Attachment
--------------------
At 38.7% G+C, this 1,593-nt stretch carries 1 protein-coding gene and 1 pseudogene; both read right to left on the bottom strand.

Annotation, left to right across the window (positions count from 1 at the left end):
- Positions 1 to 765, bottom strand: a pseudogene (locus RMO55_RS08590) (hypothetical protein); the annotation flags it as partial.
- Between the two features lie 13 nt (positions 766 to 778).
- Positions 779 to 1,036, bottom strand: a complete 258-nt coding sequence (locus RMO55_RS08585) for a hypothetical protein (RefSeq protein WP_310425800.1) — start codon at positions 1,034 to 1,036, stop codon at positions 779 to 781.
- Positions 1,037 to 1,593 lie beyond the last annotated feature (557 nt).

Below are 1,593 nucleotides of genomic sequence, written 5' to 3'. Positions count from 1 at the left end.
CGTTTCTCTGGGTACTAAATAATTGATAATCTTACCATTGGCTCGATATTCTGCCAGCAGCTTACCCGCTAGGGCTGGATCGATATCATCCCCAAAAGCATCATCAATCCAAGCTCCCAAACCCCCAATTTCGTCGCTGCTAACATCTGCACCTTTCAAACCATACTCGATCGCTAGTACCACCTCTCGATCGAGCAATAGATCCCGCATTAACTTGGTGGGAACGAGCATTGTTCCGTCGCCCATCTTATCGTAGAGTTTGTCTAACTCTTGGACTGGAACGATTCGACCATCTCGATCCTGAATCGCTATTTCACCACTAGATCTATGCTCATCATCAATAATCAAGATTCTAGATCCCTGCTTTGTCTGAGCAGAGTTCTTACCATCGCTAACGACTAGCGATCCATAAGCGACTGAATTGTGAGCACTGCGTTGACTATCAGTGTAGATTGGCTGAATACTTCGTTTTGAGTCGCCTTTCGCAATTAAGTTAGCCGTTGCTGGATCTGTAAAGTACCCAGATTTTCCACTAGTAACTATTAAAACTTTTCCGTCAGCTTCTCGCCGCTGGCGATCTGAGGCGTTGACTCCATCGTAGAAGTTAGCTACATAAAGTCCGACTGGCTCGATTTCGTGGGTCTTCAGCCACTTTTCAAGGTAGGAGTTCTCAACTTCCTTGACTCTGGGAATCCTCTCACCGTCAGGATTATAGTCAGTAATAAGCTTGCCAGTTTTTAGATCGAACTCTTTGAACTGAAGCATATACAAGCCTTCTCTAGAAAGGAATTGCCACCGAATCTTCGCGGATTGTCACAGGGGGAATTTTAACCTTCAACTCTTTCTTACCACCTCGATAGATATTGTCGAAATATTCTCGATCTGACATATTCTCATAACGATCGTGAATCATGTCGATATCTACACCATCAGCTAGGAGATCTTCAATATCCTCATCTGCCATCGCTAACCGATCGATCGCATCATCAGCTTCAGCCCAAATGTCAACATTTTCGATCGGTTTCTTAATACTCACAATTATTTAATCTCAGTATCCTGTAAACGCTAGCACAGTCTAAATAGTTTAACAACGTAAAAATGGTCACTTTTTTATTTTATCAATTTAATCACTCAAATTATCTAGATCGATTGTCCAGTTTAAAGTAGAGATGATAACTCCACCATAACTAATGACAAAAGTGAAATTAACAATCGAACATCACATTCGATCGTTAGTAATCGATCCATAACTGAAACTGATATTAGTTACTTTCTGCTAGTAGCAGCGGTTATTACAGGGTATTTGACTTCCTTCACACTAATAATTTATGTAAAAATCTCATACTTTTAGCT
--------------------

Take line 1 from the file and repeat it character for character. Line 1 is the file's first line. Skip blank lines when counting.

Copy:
At 38.7% G+C, this 1,593-nt stretch carries 1 protein-coding gene and 1 pseudogene; both read right to left on the bottom strand.